Since the Cortana search button and the Task View button are considerable departures from the “old” look of Windows, you might want to get rid of them. No problem! Just right-click an empty area of the taskbar, then deselect “show Task View button” to get rid of it, or open the Cortana sub-menu for the same option. (Cortana and Task View can still be activated with the Win + S and Win + Tab commands, respectively.) Alternately, Cortana can be displayed as a permenant search box, complete with a microphone activation button.
Other options in the primary right-click menu include the ability to lock the bar (so programs and links can’t be re-arranged by clicking and dragging), miniature toolbars for direct URL input, a link to the Desktop or any other folder, and a sub-folder for browser links. For more customization options, click “Properties.”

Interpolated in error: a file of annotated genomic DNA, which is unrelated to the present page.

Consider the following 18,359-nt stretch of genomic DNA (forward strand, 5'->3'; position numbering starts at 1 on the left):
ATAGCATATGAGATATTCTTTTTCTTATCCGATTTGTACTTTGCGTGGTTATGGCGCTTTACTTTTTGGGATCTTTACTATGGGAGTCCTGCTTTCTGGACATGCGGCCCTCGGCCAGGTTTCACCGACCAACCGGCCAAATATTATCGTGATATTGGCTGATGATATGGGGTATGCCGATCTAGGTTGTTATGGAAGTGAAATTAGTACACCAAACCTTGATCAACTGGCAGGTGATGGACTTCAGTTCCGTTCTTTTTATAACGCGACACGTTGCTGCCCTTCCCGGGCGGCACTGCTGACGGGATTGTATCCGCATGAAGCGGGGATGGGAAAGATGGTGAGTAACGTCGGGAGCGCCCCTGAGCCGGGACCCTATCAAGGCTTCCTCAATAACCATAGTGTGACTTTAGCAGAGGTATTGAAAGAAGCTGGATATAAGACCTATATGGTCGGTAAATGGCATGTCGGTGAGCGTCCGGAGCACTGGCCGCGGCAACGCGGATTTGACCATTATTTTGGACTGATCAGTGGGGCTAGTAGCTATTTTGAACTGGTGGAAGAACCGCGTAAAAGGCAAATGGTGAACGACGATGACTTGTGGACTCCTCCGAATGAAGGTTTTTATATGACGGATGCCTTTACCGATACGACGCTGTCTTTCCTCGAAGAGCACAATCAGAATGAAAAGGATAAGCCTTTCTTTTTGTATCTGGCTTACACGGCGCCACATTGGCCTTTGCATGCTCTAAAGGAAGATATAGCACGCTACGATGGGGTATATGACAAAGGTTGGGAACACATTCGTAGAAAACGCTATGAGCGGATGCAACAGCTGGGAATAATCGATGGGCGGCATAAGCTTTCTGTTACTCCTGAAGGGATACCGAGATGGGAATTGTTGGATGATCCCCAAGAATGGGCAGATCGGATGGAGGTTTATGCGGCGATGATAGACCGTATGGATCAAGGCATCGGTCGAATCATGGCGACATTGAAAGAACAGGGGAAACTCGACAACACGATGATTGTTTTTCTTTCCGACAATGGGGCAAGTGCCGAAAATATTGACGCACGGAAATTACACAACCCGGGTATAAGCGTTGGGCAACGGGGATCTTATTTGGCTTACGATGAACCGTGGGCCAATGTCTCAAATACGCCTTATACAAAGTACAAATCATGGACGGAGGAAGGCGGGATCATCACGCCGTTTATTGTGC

Most of these options will seem familiar if you’ve used Windows for a long time. The “Lock the taskbar” option here is the same as it is on the right-click menu, and enabling “Auto-hide the taskbar” will make it slide down out of view until activated with your mouse. The “Use small taskbar buttons” option does the same thing that it did in Windows 7 and 8, but the default “large” buttons are much smaller already, so you may want to avoid this option.
The taskbar location allows you to select the standard bottom of the screen, top, left, or right. All the standard functions are available in all locations except the Cortana search box, which is only available when the taskbar is at the bottom of the screen.